The number of people in hospital in England with Covid-19 has started to fall, suggesting the latest wave of admissions may have peaked.
Health experts said the figures were “a testament” to the success of the autumn booster vaccination campaign, but warned infection levels may rise again during the winter.
A total of 9,131 patients testing positive for coronavirus were in hospital as of 8am on October 26, according to NHS England.
This is down 12% from 10,387 a week earlier.
Patient numbers had been rising since mid-September, driven by a fresh wave of infections.
But this trend looks to have come to a halt in mid-October, since when the figures have started to drop.
The total number of Covid-19 patients has now for fallen nine days in a row.
Covid-19 hospital data is published every Thursday, so it may take another week or two before there is evidence of a steady downwards trend.
Patient numbers topped 14,000 in mid-July of this year at the peak of the wave of infections caused by the Omicron BA.4 and BA.5 subvariants of the virus.
This was well below the levels seen during the early waves of the pandemic.
Covid-19 admission rates are also starting to fall, with a rate of 10.1 admissions per 100,000 people in the week to October 23, down from 11.6.
This is the second weekly drop in a row.
Around two-thirds of patients in hospital who test positive for Covid-19 are being treated primarily for something else.
But they need to be isolated from patients who do not have the virus, putting extra demands on staff already struggling to clear a record backlog of treatment.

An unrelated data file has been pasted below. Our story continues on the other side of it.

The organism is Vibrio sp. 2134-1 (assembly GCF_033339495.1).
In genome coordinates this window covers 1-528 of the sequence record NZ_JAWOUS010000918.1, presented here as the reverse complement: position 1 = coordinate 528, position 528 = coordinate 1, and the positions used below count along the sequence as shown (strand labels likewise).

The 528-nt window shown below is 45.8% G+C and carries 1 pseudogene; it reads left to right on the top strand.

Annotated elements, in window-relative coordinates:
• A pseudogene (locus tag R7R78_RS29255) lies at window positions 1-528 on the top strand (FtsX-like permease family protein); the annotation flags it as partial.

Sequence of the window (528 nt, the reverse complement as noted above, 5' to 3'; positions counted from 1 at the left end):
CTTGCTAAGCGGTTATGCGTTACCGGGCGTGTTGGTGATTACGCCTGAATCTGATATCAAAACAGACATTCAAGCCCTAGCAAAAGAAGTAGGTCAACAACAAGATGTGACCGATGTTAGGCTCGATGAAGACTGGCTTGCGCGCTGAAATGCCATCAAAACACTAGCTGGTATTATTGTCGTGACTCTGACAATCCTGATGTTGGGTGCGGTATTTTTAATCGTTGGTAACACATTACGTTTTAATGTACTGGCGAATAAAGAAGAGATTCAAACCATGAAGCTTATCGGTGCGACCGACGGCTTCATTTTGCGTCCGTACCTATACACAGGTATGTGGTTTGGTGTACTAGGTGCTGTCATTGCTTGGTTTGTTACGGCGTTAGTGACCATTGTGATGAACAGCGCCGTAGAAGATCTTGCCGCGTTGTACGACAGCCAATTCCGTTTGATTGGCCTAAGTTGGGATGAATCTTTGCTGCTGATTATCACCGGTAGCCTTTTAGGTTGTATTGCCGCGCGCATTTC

Dr Mary Ramsay, director of public health programmes at the UK Health Security Agency (UKHSA), said the fall in hospital numbers is “a testament to the continued success of the autumn booster programme”, but warned against complacency as “cases could rise quickly again throughout the winter”.
She added: “Please come forward for your booster as soon as it is offered to you. Vaccines remain our best protection against disease but it’s also important that we all remain cautious as we head into winter.
“If you have symptoms of a respiratory infection, it is important to avoid contact with elderly people or those who have underlying health conditions.
“This will not only help to keep you and your loved ones safe, but will go a long way to relieving the pressure on the NHS through the winter.”
More than two-thirds (67.6%) of people aged 80 and over in England are now likely to have received an autumn booster dose of Covid-19 vaccine, along with a similar proportion (68.6%) of 75 to 79-year-olds.
The booster is intended to increase protection against serious illness during new waves of the virus.
The UKHSA data, which covers vaccinations up to October 23, also shows that 64.6% of 70 to 74-year-olds are estimated to have had the booster, as well as 56.3% of people aged 65 to 69.
All people aged 50 and over in England are now able to book an appointment for the booster, providing they had their last jab at least three months ago.
Doses are also available to frontline health and care workers, pregnant women and people with weakened immune systems.
Estimates published last week by the Office for National Statistics showed that infections were still rising in England earlier this month, though the rate of increase was slowing.
The number of people in private households testing positive for coronavirus in the week to October 10 was 1.7 million, or around one in 30 – up from 1.5 million, or one in 35, in the previous week.
Infections in England peaked at 3.1 million during the summer BA.4/BA.5 wave.